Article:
In Good Morning, Midnight (1937), Jean Rhys memorializes a Paris of the demi-monde almost on the eve of World War II. Djuna Barnes, in her thorny and brilliant novel Nightwood (1936), also explores that scene. Though both had in common a group of drifters, con artists, expatriates, alcoholics, illicit lovers, and artists, the world of Nightwood encompasses gays, lesbians, cross-dressers, converted Jews, lapsed Catholics, and circus performers, while Good Morning, Midnight depicts prostitutes, gigolos, live mannequins, alcoholics, and an unmarried woman aging in anguish.
One novel focuses more on what would later be called “alternative lifestyles,” the other on the near-impossibility of getting by as a poor, single woman in a world that worships youth and material goods. Both take place largely in the dark hours (as the dark hour of Fascism loomed), and feature exiled protagonists unlucky in love.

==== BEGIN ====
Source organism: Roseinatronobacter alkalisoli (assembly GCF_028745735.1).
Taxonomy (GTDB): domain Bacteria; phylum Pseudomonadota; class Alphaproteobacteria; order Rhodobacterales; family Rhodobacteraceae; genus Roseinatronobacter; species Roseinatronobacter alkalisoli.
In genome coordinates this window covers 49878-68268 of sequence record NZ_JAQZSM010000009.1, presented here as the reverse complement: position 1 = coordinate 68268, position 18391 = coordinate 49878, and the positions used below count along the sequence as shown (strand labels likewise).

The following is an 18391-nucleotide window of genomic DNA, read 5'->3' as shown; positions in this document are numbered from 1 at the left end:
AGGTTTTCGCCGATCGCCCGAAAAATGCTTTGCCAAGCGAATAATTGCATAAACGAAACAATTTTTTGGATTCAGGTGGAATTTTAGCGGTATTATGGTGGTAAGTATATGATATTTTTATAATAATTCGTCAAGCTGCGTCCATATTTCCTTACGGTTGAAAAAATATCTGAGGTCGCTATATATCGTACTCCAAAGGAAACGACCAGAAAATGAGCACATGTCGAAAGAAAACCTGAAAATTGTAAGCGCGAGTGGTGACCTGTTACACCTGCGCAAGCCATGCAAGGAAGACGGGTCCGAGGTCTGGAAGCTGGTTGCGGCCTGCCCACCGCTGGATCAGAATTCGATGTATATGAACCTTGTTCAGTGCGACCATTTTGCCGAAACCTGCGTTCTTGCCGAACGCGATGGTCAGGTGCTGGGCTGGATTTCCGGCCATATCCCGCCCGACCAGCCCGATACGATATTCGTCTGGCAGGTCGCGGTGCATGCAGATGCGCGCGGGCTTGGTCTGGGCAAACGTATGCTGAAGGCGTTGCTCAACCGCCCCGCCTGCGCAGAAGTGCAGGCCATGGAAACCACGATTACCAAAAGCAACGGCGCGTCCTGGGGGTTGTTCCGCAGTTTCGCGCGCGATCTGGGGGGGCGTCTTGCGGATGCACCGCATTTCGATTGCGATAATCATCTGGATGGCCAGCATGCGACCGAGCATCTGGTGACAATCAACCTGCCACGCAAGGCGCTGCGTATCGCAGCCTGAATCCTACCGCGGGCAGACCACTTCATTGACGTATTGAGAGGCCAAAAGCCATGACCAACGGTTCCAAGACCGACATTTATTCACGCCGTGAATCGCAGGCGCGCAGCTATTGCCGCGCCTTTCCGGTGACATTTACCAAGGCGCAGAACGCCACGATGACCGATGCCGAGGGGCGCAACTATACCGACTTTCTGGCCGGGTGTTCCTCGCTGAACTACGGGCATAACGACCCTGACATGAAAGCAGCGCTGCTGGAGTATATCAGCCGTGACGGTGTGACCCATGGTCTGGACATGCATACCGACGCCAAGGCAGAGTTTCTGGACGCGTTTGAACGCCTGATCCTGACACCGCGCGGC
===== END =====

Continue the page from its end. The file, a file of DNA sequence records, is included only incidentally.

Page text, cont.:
In this class, we will read both novels along with biographies of the two writers.
Natania Rosenfeld is a writer, independent scholar, and Professor Emerita of English at Knox College. She has published two books of poetry; a scholarly book, Outsiders Together: Virginia and Leonard Woolf (Princeton 2000); and an essay chapbook, She and I.
- Miranda Seymour, I Used to Live Here Once: The Haunted Life of Jean Rhys. Norton, 2022. ISBN: 9781324006121
- Jean Rhys, Good Morning, Midnight. W. W. Norton & Company, 2020. ISBN: 9780393357806
- Djuna Barnes, Nightwood. New Directions, 2006. ISBN: 9780811216715
- Phillip Herring, Djuna: The Life and Work of Djuna Barnes. Penguin Books, 1996. ISBN: 978-0140178425
- Please read Part 1 and Part 2 of Good Morning, Midnight
Cost and Registration
Six sessions, $255 ($230 for Newberry members, seniors, and students). Learn about becoming a member.
To register multiple people for this class, please go through the course calendar in Learning Stream, our registration platform. When you select the course and register, you’ll be prompted to add another registrant.